From all the challenges, they persevered.  Seeing how online shopping will be a thing of the future; they never let their sights down in this industry and pushed thru.  What do you see in your current industry? What is the biggest change in the past 5 years?

When we started the online grocery industry, it was just us three guys. Most people didn’t believe in online ordering of groceries at all. They couldn’t adapt and kept saying it wouldn’t work. How it was easier to go to a supermarket. But changes began after Jack Ma came to Malaysia to start running the Digital Free Trade Zone (DFTZ) that allowed us to penetrate into different countries and sell our groceries around the world. That started the ecommerce hype and trend. At first, no one believed that e-commerce was so powerful. And no one believed ecommerce could sell to the world. People questioned our ability to send fresh groceries to the homes, restaurants or hotels. Fact is people have been delivering goods to restaurants and hotels, but why not via online? So the past five years, what has changed is that people started believing that the market has a different trend. The trend of traditional business going online is moving very fast. That’s why many have said that retail will slowly collapse. It seems like in the past five years, the retail business is decreasing and degenerating in sales. Most of the sales have moved online. So the main change would be that people are now adapting very fast. Malaysians somehow are a little different to other countries as they often seem to be two to three years later. For example, when we started online groceries, China had done it perhaps 10 years ago. It does look like online will be the method you purchase products. The biggest change aside from being one of the largest online grocery stores, is that people now believe it can be done and is true.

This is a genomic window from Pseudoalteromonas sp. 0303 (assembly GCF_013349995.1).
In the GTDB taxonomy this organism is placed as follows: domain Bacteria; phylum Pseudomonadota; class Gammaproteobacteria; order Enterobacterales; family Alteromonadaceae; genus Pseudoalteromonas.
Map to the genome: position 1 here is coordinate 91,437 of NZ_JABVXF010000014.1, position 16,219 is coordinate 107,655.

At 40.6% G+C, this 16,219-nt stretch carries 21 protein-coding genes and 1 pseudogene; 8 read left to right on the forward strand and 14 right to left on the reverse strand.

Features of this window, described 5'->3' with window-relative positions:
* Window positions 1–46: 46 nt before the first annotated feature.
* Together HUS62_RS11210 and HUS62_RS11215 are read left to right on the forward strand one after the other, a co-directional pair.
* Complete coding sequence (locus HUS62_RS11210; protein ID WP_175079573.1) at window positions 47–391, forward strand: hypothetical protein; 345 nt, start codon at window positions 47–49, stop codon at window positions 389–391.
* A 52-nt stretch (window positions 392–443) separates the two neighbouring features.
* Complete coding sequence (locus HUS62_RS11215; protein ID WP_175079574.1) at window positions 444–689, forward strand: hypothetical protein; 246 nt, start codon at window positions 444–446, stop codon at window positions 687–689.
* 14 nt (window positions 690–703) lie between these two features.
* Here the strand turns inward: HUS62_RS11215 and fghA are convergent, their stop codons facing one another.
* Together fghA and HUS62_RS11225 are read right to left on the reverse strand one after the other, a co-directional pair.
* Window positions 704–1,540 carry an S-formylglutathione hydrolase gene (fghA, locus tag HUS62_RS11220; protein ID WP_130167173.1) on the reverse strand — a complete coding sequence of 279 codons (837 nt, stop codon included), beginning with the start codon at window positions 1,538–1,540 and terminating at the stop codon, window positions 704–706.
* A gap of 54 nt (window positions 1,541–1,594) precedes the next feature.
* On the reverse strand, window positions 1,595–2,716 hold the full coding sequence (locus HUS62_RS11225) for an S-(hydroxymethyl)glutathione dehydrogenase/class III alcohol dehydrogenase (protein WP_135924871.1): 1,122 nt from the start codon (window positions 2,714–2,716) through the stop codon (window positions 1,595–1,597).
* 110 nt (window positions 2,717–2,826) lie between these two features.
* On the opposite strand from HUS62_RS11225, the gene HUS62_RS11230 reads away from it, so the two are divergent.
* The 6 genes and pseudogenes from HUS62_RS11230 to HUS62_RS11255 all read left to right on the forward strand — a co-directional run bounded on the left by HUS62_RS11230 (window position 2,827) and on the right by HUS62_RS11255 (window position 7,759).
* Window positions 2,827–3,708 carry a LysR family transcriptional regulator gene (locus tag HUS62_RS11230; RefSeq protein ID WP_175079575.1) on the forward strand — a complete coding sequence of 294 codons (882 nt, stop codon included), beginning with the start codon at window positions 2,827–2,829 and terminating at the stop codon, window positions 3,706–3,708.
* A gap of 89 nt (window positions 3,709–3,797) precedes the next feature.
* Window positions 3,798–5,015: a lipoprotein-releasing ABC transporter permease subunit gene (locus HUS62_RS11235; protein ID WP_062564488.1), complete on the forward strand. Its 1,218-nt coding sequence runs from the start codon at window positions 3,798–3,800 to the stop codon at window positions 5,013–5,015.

A young troop of entrepreneurs with BIG dreams of the online business.  How has staffing been? How do you grow the human capital for the organisation to ensure sustainability in the long run?

Seriously speaking, we still do not have enough talent in Malaysia to build what we hope to build. For now even larger companies like Alibaba, Lazada or Amazon, there is a lack of talents as the talent pool is very small. Those who work in Lazada or other e-commerce platforms may join you but they are highly paid and not many local companies can afford to pay. So frankly speaking, how have we sustained, “fish” the new guys? We don’t hire the best guys, the best grades, but we hire the attitude. Whether you are admin or you are toilet cleaner or lawyer or our accountant, it all comes down to your passion for e-commerce. If you like e-commerce, we will hire you and try to grow your talent. And try to maintain the human capital without having to invest in a very high price for other players to take over their jobs. We train a normal guy who may not understand ecommerce and try to sustain within the company with a lower bracket salary. That’s how we have been able to sustain ourselves. Ecommerce is actually not something you can learn from a book, it’s actually something you learn from experience and the current markets. You have to understand a bit of everything. So most people in ecommerce, are the jack of all traits. We want to hire those with the right attitude, has the hunger for knowledge and understand what ecommerce is about is how we sustain our human capital. It’s how we also save money; not to hire competitors high paid top guns that would cost the company a lot.

No judgement in this industry.  Talent is the key from top to bottom they look for the passion in the person.  What is the challenge that Jocom facing today? And how do you’ll overcome it as the commander in chief?